Less well known to most physicists is the work Maxwell did on optics, and on colour vision. He was the first person to show how a colour image could be created from combining three images taken through red, green and blue filters. This lies at the foundation of practical colour photography, and is also how our colour television sets work.

 

I think it is true to say that most physicists would place Maxwell in their top four physicists. His contributions to physics are immense, creating the formal framework for our understanding of electromagnetism, without which the modern world would not be possible. That he is so unknown outside of the world of physics is strange, but whereas Newton had his F=ma and Einstein his E=mc^{2}, Maxwell’s equations are far too complicated to have permeated into the consciousness of the public. But they are every bit as important as Newton and Einstein’s.

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You can read more about James Clerk Maxwell and the other physicists in this “10 best” list in our book 10 Physicists Who Transformed Our Understanding of the UniverseClick here for more details and to read some reviews.

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Ten Physicists Who Transformed Our Understanding of Reality is available now. Follow this link to order

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In May I was in Edinburgh to compete in the Edinburgh marathon. On the day after the marathon I did a sight-seeing tour of Edinburgh. One of the things I saw was a statue to the Scottish mathematical physicist James Clerk Maxwell. The statue is at the Saint Andrew Square end of George Street, abut 300 metres from the famous Princes Street.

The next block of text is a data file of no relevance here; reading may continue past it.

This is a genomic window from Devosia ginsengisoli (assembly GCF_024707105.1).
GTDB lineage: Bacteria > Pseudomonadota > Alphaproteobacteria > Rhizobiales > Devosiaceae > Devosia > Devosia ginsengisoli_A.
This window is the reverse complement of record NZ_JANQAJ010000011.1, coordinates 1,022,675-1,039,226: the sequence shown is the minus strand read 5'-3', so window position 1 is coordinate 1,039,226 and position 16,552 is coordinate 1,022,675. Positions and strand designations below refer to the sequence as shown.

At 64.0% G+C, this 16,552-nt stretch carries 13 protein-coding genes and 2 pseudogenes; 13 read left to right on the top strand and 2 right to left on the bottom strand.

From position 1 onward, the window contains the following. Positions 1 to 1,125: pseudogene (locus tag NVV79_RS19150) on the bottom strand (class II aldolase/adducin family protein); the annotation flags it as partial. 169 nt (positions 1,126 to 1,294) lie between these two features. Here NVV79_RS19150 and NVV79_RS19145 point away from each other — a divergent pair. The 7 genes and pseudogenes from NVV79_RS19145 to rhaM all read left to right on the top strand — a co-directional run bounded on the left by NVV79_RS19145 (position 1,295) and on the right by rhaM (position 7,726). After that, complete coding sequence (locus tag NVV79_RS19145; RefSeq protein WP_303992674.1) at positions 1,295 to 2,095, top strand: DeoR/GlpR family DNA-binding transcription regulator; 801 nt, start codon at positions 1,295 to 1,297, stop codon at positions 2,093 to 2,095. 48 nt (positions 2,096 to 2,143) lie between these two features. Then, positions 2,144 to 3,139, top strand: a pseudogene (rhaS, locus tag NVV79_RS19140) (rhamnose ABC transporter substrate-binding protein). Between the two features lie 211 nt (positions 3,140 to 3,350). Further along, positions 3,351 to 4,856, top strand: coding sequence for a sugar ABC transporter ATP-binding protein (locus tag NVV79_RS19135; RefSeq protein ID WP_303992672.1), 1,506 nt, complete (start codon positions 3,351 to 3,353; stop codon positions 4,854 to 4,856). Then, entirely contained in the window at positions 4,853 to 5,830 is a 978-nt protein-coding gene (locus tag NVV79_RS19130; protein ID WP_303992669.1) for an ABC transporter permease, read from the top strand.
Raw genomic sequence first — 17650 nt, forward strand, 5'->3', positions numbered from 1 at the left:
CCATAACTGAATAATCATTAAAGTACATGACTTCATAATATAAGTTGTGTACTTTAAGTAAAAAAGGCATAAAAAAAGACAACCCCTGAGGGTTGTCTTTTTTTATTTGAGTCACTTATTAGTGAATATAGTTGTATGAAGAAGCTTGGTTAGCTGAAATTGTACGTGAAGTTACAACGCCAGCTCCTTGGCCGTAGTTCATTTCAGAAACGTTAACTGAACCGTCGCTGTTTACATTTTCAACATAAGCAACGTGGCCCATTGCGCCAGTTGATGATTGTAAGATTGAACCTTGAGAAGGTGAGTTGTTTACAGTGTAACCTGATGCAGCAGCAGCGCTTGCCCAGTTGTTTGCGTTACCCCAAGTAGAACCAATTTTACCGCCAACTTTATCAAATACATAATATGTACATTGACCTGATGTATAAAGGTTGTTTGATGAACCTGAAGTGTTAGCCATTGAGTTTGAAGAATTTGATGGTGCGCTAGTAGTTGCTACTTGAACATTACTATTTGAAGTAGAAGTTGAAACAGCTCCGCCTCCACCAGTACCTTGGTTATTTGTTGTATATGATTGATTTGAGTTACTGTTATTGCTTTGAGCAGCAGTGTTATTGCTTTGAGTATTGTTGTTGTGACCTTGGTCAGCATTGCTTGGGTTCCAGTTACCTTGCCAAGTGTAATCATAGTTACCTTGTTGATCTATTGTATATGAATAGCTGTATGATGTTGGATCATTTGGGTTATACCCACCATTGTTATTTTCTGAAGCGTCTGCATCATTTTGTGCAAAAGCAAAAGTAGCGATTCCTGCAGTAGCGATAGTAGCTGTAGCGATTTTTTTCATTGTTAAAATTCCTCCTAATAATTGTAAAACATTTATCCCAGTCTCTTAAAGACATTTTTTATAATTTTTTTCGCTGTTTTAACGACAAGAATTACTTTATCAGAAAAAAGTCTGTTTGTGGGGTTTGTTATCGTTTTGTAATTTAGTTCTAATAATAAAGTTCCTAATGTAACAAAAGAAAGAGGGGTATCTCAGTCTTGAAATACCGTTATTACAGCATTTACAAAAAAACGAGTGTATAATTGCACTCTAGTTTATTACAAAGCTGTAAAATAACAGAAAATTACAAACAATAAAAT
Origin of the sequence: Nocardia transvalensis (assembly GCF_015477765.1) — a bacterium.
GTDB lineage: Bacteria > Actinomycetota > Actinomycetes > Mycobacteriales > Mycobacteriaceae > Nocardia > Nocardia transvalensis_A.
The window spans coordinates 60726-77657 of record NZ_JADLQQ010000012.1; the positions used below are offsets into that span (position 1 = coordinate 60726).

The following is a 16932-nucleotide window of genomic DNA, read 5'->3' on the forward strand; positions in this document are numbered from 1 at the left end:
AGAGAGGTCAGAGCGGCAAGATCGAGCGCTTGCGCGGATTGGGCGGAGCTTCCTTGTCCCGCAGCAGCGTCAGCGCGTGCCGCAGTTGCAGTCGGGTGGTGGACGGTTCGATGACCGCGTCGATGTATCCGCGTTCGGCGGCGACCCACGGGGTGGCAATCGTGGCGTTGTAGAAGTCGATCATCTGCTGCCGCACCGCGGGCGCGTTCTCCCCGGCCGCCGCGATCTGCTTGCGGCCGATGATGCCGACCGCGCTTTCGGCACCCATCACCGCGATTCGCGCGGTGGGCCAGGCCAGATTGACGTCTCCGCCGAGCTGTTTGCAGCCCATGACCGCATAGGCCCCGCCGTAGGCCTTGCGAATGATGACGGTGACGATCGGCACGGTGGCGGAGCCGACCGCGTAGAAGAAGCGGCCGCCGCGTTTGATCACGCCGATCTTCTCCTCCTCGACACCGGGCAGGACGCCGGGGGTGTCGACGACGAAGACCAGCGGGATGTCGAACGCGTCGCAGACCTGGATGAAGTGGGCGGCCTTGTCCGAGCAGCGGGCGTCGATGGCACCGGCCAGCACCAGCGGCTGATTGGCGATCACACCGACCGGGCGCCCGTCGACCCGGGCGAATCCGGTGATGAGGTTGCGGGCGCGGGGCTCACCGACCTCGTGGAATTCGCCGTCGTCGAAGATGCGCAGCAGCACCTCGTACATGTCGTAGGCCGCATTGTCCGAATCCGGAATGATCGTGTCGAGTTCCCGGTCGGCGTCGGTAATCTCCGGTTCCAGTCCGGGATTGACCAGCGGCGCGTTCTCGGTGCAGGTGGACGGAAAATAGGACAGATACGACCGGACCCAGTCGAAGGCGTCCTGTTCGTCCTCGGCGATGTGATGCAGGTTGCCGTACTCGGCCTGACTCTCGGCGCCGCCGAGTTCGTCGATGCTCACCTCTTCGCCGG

James Clerk Maxwell(1831-1879).



The statue of James Clerk Maxwell, which is at the Saint Andrew Square end of George Street.



James Clerk Maxwell was an important physicist and mathematician. His most prominent achievement was to formulate the equations of classical electromagnetic theory. These four equations are known as Maxwell’s equations. They are shown on a small plaque at the rear of the statue’s plinth.


The rear of the statue’s plinth. The larger plaque is illustrated in the bottom photograph. Below this is a small plaque with Maxwell’s four famous equations of electromagnetism.


Maxwell’s four equations, which I have written out below.



\boxed{   \begin{array}{lcll}  \nabla \cdot \vec{D} & = & \rho  & (1) \\   & & & \\  \nabla \cdot \vec{B} & = & 0 & (2) \\   & & & \\  \nabla \times \vec{E} & = & - \frac{\partial \vec{B}}{\partial t}  & (3) \\   & & & \\  \nabla \times \vec{H} & = & - \frac{\partial \vec{D}}{\partial t} + \vec{J} & (4)  \end{array}   }


These equations are written in differential form, where the symbol \nabla is known as the vector differential operator. I will explain the mathematics of vector differential operator, and the meaning of each equation, in a series of future blogs.

The four equations can also be written in integral form, which many people find easier to understand. In integral form, the equations become


\boxed{  \begin{array}{lcll}  \iint_{\partial \Omega} \vec{D} \cdot d\vec{S}&  = & Q_{f}(V) & (5) \\   & & & \\  \iint_{\partial \Omega} \vec{B} \cdot d\vec{S} & = & 0 & (6) \\   & & & \\  \oint_{\partial \Sigma} \vec{E} \cdot d\vec{\l} & = - & \iint_{\Sigma} \frac{\partial \vec{B} }{\partial t} \cdot d\vec{S} & (7) \\   & & & \\  \oint_{\partial \Sigma} \vec{H} \cdot d\vec{l} & = & I_{f} + \iint_{\Sigma} \frac{\partial \vec{D} }{\partial t} \cdot d\vec{S} & (8)   \end{array} }



The inscription on the front of the statue’s plinth. It reads “James Clerk Maxwell 1831-1879”.



The larger plaque on the back of the plinth.